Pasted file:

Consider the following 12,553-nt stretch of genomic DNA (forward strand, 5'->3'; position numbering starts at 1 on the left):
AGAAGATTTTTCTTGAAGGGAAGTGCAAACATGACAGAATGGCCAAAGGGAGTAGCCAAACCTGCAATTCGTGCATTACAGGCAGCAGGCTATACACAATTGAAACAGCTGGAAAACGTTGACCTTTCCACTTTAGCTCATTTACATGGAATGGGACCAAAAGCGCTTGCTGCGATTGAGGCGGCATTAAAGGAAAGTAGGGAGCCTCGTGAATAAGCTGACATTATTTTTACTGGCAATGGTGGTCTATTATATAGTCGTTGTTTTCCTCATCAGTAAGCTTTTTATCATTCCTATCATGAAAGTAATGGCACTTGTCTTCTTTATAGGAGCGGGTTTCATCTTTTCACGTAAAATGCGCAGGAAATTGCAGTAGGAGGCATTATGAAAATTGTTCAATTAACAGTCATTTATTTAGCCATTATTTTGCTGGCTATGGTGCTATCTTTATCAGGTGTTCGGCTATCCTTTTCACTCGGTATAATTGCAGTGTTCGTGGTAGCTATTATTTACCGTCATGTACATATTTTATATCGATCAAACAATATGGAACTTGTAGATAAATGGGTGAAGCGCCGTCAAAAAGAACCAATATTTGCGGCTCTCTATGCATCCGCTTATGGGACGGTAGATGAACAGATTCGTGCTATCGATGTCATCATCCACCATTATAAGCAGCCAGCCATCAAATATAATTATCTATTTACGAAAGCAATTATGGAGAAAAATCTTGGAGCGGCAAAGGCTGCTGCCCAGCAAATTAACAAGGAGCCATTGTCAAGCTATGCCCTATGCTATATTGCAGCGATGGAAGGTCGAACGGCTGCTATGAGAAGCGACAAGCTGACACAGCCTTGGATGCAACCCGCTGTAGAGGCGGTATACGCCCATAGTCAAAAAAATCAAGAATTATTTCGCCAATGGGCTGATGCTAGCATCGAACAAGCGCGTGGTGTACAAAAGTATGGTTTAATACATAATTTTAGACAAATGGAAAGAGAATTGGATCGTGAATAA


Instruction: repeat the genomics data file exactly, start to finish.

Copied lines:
Consider the following 12,553-nt stretch of genomic DNA (forward strand, 5'->3'; position numbering starts at 1 on the left):
AGAAGATTTTTCTTGAAGGGAAGTGCAAACATGACAGAATGGCCAAAGGGAGTAGCCAAACCTGCAATTCGTGCATTACAGGCAGCAGGCTATACACAATTGAAACAGCTGGAAAACGTTGACCTTTCCACTTTAGCTCATTTACATGGAATGGGACCAAAAGCGCTTGCTGCGATTGAGGCGGCATTAAAGGAAAGTAGGGAGCCTCGTGAATAAGCTGACATTATTTTTACTGGCAATGGTGGTCTATTATATAGTCGTTGTTTTCCTCATCAGTAAGCTTTTTATCATTCCTATCATGAAAGTAATGGCACTTGTCTTCTTTATAGGAGCGGGTTTCATCTTTTCACGTAAAATGCGCAGGAAATTGCAGTAGGAGGCATTATGAAAATTGTTCAATTAACAGTCATTTATTTAGCCATTATTTTGCTGGCTATGGTGCTATCTTTATCAGGTGTTCGGCTATCCTTTTCACTCGGTATAATTGCAGTGTTCGTGGTAGCTATTATTTACCGTCATGTACATATTTTATATCGATCAAACAATATGGAACTTGTAGATAAATGGGTGAAGCGCCGTCAAAAAGAACCAATATTTGCGGCTCTCTATGCATCCGCTTATGGGACGGTAGATGAACAGATTCGTGCTATCGATGTCATCATCCACCATTATAAGCAGCCAGCCATCAAATATAATTATCTATTTACGAAAGCAATTATGGAGAAAAATCTTGGAGCGGCAAAGGCTGCTGCCCAGCAAATTAACAAGGAGCCATTGTCAAGCTATGCCCTATGCTATATTGCAGCGATGGAAGGTCGAACGGCTGCTATGAGAAGCGACAAGCTGACACAGCCTTGGATGCAACCCGCTGTAGAGGCGGTATACGCCCATAGTCAAAAAAATCAAGAATTATTTCGCCAATGGGCTGATGCTAGCATCGAACAAGCGCGTGGTGTACAAAAGTATGGTTTAATACATAATTTTAGACAAATGGAAAGAGAATTGGATCGTGAATAA